Where the wild things are: nature holidays in Europe

Deep in the Portuguese countryside, close to the Spanish border, a family of four sit quietly, cameras at the ready inside the darkened interior of a camouflaged bird hide. Outside the hide, spinning dark shadows formed by a flock of vultures spiral in ever decreasing circles, their silhouettes growing larger as the birds descend lower and lower.

On a rocky outcrop 5 meters from where the family wait patiently, a steaming pile of meat and bones has already drawn droning swarms of flies, but still the birds circle.


Photo by Hans Veth on Unsplash

As if with some unspoken command, a solitary vulture lands with great flapping wings and stirs the scent of raw meat in the air. Then a second, then another, then ten, until the outcrop is alive with wings, beaks, and the squabbling of over one-hundred tawny-feathered scavengers.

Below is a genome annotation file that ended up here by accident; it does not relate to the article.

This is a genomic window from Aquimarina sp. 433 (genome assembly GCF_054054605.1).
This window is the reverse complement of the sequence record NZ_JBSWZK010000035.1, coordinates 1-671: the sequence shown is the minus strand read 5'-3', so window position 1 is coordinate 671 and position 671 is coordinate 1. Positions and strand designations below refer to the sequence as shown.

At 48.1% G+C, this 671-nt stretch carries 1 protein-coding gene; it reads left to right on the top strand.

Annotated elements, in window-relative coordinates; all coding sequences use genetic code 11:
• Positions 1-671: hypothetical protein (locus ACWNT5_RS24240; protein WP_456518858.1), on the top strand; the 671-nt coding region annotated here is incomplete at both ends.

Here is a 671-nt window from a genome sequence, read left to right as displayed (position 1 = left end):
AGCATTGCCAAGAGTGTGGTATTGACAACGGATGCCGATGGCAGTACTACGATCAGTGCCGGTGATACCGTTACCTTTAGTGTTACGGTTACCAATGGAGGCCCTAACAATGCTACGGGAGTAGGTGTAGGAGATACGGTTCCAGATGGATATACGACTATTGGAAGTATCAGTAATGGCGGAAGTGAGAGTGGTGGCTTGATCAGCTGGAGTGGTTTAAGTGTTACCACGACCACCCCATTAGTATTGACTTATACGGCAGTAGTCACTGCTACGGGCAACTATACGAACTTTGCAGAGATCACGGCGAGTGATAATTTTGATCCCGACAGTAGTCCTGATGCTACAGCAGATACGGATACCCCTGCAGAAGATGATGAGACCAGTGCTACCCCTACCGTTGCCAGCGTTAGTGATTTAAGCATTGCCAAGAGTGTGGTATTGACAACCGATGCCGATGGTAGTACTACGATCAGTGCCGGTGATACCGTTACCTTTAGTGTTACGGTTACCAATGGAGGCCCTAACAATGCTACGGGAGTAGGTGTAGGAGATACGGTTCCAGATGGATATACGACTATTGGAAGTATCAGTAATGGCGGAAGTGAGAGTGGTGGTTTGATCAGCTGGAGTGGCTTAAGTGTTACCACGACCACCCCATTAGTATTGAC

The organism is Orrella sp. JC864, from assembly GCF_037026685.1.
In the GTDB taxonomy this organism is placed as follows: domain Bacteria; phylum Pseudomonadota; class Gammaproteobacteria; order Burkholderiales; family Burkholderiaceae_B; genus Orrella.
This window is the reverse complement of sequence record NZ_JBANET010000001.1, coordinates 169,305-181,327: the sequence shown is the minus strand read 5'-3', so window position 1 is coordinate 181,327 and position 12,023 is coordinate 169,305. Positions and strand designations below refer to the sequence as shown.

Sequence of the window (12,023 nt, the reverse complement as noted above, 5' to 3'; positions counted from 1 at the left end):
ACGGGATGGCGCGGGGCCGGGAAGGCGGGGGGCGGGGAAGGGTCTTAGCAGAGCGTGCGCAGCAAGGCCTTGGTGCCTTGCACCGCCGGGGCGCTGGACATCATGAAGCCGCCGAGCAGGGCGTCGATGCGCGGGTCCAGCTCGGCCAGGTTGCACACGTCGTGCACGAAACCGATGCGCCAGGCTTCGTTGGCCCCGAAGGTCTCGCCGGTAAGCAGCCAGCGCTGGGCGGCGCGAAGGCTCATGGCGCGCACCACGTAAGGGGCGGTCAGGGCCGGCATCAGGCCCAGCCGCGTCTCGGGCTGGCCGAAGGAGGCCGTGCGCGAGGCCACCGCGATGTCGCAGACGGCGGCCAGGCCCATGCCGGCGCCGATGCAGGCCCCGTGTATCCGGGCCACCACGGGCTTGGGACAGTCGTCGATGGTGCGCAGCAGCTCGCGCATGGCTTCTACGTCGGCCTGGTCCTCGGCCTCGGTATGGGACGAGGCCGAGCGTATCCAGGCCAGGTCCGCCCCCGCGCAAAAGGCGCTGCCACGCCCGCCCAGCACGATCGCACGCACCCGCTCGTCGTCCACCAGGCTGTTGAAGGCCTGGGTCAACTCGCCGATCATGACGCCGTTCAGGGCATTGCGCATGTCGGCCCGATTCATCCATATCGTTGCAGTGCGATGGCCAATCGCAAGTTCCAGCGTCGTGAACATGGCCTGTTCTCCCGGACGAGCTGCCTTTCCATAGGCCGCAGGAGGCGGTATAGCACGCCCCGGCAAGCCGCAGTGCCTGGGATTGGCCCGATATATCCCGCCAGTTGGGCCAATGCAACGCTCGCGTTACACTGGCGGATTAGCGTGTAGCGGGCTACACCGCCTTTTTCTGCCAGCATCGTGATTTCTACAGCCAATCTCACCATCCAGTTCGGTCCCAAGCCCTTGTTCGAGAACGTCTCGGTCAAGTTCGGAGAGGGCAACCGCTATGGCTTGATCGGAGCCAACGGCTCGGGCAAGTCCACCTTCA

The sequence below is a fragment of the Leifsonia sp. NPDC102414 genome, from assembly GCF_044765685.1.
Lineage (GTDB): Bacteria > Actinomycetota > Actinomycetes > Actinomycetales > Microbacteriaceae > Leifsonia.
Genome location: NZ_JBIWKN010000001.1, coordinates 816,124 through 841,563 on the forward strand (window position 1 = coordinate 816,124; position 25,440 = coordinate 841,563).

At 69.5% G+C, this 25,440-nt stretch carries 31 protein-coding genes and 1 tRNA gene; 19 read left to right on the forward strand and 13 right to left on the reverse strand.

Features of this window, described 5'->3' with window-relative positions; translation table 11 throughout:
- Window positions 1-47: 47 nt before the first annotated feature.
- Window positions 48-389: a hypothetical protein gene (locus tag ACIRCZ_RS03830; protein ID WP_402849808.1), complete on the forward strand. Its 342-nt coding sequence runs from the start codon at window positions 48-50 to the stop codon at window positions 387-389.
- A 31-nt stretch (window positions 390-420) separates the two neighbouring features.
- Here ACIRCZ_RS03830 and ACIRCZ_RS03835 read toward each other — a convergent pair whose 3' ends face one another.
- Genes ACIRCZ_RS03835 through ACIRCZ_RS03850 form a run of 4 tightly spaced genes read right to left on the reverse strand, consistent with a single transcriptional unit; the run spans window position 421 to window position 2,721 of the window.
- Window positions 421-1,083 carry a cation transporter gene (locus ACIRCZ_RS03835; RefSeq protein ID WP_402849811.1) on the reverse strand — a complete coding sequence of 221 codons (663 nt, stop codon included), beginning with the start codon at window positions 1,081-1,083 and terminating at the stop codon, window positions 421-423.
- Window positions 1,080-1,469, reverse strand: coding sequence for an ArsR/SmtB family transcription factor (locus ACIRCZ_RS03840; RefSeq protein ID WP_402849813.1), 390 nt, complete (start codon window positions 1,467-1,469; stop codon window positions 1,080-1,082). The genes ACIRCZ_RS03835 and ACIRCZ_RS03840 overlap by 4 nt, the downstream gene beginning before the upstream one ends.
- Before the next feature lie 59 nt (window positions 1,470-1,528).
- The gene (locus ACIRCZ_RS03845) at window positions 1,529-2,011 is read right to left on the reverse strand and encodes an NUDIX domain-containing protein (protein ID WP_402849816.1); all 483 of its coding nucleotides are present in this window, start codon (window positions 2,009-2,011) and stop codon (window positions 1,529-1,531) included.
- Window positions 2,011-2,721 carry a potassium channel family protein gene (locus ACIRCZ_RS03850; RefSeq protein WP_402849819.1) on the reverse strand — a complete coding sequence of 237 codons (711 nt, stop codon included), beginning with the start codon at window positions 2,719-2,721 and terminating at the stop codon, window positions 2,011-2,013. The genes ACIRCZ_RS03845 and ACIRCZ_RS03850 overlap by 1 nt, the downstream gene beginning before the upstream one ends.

Inside the hide the family grab for their cameras and phones eager to capture the unfolding action. Despite the presence of devices on which to capture such a marvel of nature, the experience is unforgettable and is guaranteed to last a lifetime in memory.

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Rewilding Europe in Eastern Portugal

The place in question is the Faia Brava Nature Reserve, a hidden natural paradise in Portugal’s Côa Valley, 230 km east of the northern city of Porto. To get to this secret corner of the country a car is a must, but with multiple car rental options from Discover Cars, the two and a half hour journey through some of Portugal’s most memorable scenery becomes an integral part of the adventure.

The reserve draws nature lovers from around the world, due in part to its prominence as part of the Europe-wide rewilding programme created under the guidance of the international body, Rewilding Europe.

Rewilding Europe’s objective is to breathe life back into the natural landscape, helping people to reconnect with the wonders of Europe’s spectacular wild nature and to create a landscape where people and nature can not only co-exist, but flourish. Here at Faia Brava the mission, while still a work in progress, has proven a major success with locals, visitors, and the project’s managers alike.